Donovan McNabb is released

About a half-hour before practice Thursday at Halas Hall, reports surfaced that the Minnesota Vikings were releasing quarterback Donovan McNabb.
The Bears immediately were pegged as his next stop.
Jay Cutler is potentially sidelined for the rest of the regular season as he recovers from right thumb surgery, and Caleb Hanie struggled in his first NFL start, throwing three interceptions in a 25-20 loss to the Oakland Raiders.
During an appearance on ESPN’s “SportsCenter,” McNabb never was specifically asked about the Bears or any other team. But he suggested a team with “veteran players who know how to win” would be appealing.
The 7-4 Bears fit that description. That they play their home games in his hometown can’t be discounted.
Ultimately, though, the decision isn’t McNabb’s.
He’ll be subject to the NFL’s waiver wire, and all 32 teams will have a chance to claim him. Last week, former Bears quarterback Kyle Orton reportedly wanted to return to Chicago. And while the Bears wanted him, the claims of the Dallas Cowboys and Kansas City Chiefs superseded their position, based on record and strength of schedule.
Orton is taking 40 percent of the practice snaps for the Chiefs, and Josh McCown is working overtime at Halas Hall as the backup to Hanie.
The Bears, Cowboys and Houston Texans were widely cast as teams that could claim McNabb and save the Vikings the 1,4 million dollars he’s due for the rest of this season. The Cowboys would have the priority, followed by the Bears, then the Texans.

Donovan McNabb is released
Donovan McNabb.

The failed Donovan McNabb experiment in Minnesota finally fizzled out Thursday when the Vikings waived the veteran quarterback in a mutual parting that punctuated how the team misjudged his ability to still command an NFL offense.
If McNabb is claimed off waivers during a 24-hour window that ends at 3 p.m. today, the Vikings would be off the hook for about 1.6 million dollars of his 5.05 million dollars salary. That’s small consolation, however, for a Minnesota front office that gambled on a 35-year-old quarterback whose diminishing returns prompted McNabb’s two previous teams to bench him even before he went 1-5 as the Vikings’ starter.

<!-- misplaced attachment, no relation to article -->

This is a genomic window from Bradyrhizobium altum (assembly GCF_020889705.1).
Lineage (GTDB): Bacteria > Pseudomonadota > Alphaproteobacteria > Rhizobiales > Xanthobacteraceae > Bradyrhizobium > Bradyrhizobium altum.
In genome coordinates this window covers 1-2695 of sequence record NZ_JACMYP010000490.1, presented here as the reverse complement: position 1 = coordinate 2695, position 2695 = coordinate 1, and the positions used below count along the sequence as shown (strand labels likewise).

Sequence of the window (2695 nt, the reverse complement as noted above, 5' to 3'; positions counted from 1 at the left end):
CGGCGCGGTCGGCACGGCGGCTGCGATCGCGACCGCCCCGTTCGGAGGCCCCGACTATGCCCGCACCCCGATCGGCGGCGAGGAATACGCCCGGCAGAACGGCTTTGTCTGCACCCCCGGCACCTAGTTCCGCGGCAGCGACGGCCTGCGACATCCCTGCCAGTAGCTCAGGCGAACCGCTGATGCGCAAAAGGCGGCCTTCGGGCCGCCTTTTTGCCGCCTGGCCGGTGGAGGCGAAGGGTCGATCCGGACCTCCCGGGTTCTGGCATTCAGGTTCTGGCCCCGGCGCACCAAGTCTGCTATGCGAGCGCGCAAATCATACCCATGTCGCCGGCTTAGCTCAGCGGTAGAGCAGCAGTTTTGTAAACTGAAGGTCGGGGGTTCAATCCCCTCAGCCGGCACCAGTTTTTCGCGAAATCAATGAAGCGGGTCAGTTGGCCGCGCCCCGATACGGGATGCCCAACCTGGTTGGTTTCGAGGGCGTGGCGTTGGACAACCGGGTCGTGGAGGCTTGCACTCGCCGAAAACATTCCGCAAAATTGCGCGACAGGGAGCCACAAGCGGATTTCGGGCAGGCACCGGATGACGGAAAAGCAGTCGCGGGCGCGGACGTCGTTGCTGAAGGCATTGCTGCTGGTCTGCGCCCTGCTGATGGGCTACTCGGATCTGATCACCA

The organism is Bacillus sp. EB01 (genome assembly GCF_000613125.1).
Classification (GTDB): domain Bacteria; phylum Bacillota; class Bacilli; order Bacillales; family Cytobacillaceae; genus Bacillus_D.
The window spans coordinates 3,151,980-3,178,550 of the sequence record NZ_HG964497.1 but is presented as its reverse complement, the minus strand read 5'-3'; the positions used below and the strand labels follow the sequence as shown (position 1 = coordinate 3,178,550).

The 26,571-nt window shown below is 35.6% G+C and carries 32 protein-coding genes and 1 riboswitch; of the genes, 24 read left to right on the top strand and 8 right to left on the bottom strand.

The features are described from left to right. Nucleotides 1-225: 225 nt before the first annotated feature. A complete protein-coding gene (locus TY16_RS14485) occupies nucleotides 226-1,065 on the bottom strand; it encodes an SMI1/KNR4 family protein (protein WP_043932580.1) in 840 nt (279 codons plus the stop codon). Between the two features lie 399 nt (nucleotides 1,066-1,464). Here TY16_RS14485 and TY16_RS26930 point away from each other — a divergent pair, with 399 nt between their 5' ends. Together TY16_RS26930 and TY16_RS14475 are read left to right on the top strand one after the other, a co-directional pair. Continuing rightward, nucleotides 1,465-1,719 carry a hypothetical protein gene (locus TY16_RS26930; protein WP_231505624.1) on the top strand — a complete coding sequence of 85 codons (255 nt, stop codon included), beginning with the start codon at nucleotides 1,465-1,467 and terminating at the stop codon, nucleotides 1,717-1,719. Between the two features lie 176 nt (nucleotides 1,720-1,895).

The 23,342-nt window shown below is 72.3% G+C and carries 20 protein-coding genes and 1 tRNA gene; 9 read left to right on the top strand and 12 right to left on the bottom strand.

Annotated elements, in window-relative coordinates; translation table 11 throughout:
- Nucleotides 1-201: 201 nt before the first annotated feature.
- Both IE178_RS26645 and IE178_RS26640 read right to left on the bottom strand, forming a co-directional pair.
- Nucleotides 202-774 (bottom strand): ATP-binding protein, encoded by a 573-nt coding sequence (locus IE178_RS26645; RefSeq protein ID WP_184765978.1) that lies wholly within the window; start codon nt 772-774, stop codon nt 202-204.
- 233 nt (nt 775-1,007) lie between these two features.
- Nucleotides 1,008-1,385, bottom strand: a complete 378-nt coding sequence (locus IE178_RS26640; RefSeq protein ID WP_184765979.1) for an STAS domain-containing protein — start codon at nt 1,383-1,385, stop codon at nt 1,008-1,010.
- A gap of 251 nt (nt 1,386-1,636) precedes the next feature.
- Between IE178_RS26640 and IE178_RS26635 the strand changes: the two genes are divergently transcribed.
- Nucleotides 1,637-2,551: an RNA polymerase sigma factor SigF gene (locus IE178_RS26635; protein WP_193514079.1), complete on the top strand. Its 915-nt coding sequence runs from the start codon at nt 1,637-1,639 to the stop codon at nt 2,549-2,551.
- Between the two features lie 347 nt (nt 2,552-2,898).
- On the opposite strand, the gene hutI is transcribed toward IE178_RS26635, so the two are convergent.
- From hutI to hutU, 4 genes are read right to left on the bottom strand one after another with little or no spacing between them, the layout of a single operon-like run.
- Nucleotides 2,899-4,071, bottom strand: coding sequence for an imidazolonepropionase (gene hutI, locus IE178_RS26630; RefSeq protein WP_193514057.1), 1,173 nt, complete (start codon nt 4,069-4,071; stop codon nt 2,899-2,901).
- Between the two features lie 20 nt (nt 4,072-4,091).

“We sat down and talked, and just as we communicated to one another about what we thought was best for our team and best for him going forward, (it was) just a mutual decision” – coach Leslie Frazier said during an impromptu news conference at Winter Park. “We both agreed that this was probably going to be the best thing to do.”
McNabb did not practice Thursday but was in the locker room earlier and was seen posing for a picture with running back Adrian Peterson before sauntering into another section of the team facility.
Following Frazier’s decision to bench him in favor of rookie Christian Ponder, McNabb was cavalier and defiant when asked about his future in the league despite struggling with accuracy in a passing offense that ranked near the bottom of the league in several categories, vowing to revive a career that had stalled yet again.

Donovan McNabb looked around the NFL, saw the quarterback situation facing a few potential playoff teams and wanted a chance to continue his 13-year career on the field instead of on the bench.
In an interview on ESPN’s SportsCenter Thursday evening, McNabb spoke about his request to be released from the Minnesota Vikings, a move the team granted Thursday afternoon.
Nearing the end of a season that has gone awry with several young players taking on prominent roles in Minnesota, McNabb (35) felt he was better served moving to a team possibly headed for the playoffs instead of sitting on the bench for team bound to be near the top of the draft board.
“I think when you’re surrounded by experienced players, veteran players who know how to win then that’s something that’s contagious” – McNabb told the network. “There are a lot of teams out there who are in desperate need of a quarterback at this particular point who are surrounded by veteran players and teams that play well together. So, for myself it’s really an opportunity for me to, at this particular point, clear my head, concentrate on the goal and task at hand, and get back to thinking and getting out on the field and playing the way that I know I am capable of playing.”
The 2011 season didn’t go the way McNabb had hoped when the Vikings acquired him in a trade with the Washington Redskins after the lockout ended to provide a veteran starter while the team groomed rookie first-round pick Christian Ponder.
The move gave McNabb a chance to resurrect his career after being benched a year earlier in Washington. However, Minnesota went 1-5 in McNabb’s five starts and decided to make the permanent switch to Ponder after losing, 39-10, in Chicago, a game in which Ponder got his first NFL action in the second half.
A six-time Pro Bowl selection, McNabb hasn’t been the same since he traded by the Philadelphia Eagles in 2010. McNabb has lost 10 of the past 12 games he has started and is 6-13 overall since leaving Philadelphia.

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